“Blessed are the hearts that can bend; they shall never be broken,” by Albert Camus
Sabrina Brinson, a researcher, found that most early childhood educators were unable to identify multicultural children’s literature featuring characters from diverse populations. There is a critical need to better prepare educators working with young children through professional development in early literacy with an emphasis on multicultural children’s literature.
Early childhood educators can inspire and inform young children with multicultural literature. Parents can enjoy literature with their children by promoting positive images of different cultures and languages.
A necessary addition to any children’s literature collection is the story titled, “The Unbreakable Code.” It is based on the true story of how the Navajo language was used to create a secret code used in World War II in order to communicate messages among American soldiers. The Code Talkers helped win the war.
Ms. Sara Hunter, the author, tells this touching story through the eyes of a boy named John who is having trouble saying goodbye to the Navajo community he loves. John’s grandfather encourages him by telling John about his past.
As a little boy, his grandfather also dealt with the same issues of separation and transition when he was sent away from his land to go to school. He was told he needed to fit in to the dominate culture by speaking only English. When he grew older and became a United States soldier, the same Navajo language that he was discouraged from using became an asset as he and other Navajos used their native language to contribute to American history.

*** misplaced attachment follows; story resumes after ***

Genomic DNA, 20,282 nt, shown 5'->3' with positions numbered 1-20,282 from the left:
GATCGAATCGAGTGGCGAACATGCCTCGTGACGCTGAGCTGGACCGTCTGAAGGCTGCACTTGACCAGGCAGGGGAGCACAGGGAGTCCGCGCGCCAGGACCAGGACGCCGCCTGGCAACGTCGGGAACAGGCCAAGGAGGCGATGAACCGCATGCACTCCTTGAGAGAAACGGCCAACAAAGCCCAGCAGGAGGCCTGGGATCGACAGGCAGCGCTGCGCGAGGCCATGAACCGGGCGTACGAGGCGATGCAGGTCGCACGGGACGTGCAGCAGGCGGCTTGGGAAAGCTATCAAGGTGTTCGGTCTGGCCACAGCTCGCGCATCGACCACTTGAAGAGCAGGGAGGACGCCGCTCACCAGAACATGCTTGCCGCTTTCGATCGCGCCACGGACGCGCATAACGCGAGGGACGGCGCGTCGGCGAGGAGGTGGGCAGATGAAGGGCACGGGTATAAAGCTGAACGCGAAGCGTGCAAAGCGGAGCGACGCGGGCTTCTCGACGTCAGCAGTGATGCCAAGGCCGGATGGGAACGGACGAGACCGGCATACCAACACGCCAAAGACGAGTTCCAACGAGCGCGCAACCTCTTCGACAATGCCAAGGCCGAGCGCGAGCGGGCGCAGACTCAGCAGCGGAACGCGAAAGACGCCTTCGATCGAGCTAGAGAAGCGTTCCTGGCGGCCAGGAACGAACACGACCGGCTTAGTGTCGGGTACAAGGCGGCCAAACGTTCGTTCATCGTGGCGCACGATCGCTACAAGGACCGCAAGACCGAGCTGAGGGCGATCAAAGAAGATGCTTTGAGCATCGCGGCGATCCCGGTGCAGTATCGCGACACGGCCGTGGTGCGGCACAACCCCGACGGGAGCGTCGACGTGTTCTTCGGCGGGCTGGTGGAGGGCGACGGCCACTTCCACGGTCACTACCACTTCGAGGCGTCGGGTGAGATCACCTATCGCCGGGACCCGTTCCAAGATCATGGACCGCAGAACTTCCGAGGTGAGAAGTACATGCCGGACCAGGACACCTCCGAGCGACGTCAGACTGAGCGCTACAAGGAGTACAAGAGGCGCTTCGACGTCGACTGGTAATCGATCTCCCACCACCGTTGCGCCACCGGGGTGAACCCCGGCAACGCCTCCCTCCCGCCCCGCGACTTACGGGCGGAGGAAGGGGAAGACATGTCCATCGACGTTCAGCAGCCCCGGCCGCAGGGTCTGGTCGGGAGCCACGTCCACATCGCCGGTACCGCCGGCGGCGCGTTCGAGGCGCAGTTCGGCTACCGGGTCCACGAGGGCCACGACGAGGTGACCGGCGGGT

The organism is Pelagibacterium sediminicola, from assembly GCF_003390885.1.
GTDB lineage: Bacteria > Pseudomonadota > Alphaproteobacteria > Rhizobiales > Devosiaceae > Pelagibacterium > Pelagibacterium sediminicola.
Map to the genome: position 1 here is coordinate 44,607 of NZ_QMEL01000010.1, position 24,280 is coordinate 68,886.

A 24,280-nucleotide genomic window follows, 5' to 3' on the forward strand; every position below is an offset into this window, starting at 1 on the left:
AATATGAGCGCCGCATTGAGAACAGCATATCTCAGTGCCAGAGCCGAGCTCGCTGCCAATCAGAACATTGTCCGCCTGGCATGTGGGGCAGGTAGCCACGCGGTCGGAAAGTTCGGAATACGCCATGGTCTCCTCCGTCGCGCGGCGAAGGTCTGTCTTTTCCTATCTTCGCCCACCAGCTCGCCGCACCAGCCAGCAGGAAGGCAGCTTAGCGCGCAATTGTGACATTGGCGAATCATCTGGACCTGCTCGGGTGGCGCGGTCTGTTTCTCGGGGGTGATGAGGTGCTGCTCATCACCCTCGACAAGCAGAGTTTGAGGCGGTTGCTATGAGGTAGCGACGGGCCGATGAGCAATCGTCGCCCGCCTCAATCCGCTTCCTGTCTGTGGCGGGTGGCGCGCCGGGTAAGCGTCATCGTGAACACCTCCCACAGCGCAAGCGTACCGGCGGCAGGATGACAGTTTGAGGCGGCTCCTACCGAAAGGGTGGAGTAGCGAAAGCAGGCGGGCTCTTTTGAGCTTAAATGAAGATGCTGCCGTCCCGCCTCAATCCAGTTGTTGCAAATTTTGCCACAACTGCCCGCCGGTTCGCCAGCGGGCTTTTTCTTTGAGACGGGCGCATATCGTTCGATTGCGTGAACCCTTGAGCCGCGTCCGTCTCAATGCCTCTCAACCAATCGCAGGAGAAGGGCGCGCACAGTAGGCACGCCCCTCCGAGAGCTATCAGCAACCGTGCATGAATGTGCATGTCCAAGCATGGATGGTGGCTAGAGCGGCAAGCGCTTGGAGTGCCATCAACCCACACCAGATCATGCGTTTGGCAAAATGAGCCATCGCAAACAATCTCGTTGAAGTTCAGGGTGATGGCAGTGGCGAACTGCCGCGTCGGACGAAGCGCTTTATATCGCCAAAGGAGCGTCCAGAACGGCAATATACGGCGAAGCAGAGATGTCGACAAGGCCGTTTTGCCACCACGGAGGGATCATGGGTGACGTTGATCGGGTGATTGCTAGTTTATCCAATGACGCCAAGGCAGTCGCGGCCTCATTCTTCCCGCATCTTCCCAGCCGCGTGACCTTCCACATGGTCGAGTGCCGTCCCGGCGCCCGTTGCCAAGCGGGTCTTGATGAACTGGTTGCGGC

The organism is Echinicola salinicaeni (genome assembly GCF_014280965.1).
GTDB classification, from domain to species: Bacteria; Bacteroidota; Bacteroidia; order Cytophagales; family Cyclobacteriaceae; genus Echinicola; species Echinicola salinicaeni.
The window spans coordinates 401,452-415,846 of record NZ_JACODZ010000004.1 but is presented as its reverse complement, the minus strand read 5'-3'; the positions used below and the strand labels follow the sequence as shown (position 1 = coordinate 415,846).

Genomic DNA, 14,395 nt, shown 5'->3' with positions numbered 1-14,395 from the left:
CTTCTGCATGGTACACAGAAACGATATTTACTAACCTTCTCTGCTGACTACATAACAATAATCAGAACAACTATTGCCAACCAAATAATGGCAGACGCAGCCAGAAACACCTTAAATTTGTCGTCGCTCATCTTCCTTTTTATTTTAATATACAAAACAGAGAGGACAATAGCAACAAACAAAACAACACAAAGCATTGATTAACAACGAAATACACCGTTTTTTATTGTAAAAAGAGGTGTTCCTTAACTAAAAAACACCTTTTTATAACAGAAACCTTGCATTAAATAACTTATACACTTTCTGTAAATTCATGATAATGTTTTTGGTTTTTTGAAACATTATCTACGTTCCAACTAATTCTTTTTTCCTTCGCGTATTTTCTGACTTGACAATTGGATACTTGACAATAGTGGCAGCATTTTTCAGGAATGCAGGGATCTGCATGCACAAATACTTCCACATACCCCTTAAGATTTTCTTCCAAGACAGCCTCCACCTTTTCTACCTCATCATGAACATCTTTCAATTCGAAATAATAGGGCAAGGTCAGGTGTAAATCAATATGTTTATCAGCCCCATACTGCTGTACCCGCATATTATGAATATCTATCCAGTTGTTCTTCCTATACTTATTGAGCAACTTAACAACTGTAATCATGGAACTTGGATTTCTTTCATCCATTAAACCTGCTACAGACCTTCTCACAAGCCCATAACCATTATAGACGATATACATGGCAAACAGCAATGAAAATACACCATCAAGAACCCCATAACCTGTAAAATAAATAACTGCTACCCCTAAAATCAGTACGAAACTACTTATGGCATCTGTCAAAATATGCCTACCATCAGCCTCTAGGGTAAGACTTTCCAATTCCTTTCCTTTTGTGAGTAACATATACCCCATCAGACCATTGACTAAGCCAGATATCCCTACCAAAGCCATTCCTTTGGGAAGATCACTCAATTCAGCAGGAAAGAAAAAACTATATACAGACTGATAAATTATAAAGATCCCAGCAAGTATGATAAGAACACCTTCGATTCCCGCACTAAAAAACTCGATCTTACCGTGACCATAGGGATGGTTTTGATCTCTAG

Children can relate to this story of family. The grandfather uses storytelling to connect with his grandson. It is truly a gift when grandparents share their stories with grandchildren. The powerful imagery and message can be passed on from one generation to the next. By the end of the book, John learns important lessons from his grandfather.
Like John, children respond to life lessons when blended into a narrative. Culturally relevant text can engage all readers - especially children from diverse cultural and linguistic backgrounds (Feger, 2006). Early childhood educators and parents can use “Unbreakable” with young children in a few ways to teach children about the people of the Southwest. Read this story to children. Talk to children about what it means to be a Navajo and connection to the homeland. Show children the pictures. Illustrations by Ms. Julia Miner accompany the story by offering detailed depictions of the Southwest. Ask children to compare this story to their own life. They can reflect on what is the same and different about the: (a) environment, (b) people, and (c) language from book.
Here are some ways to include multicultural literature in early childhood classrooms.
Become informed about notable multicultural children’s literature. Organizations like the American Library Association have awards for multicultural books.
Embed multicultural themes into the curriculum.
Include multicultural literature that can be used across disciplines (e.g., social studies, science, literacy, etc.) and areas of development (e.g., social emotional, speech/language, etc.).
Participate in training and workshops that focus on facilitating early literacy development via multicultural literature for children.
Share multicultural literature with parents/families, and methods of engaging with text.
Young children will benefit from early literacy opportunities that promote a positive self image, are inspirational, and are a pleasure to read. Help children discover an unbreakable love of reading!
Brinson, S. A. (2012). Knowledge of Multicultural Literature among Early Childhood Educators. Multicultural Education, 19(2), 30-33.
Feger, M. (2006). "I Want to Read": How Culturally Relevant Texts Increase Student Engagement in Reading. Multicultural Education, 13(3), 18-19.
Hunter, S. H., & Miner, J. (1996). The unbreakable code. Flagstaff, AZ: Northland Pub.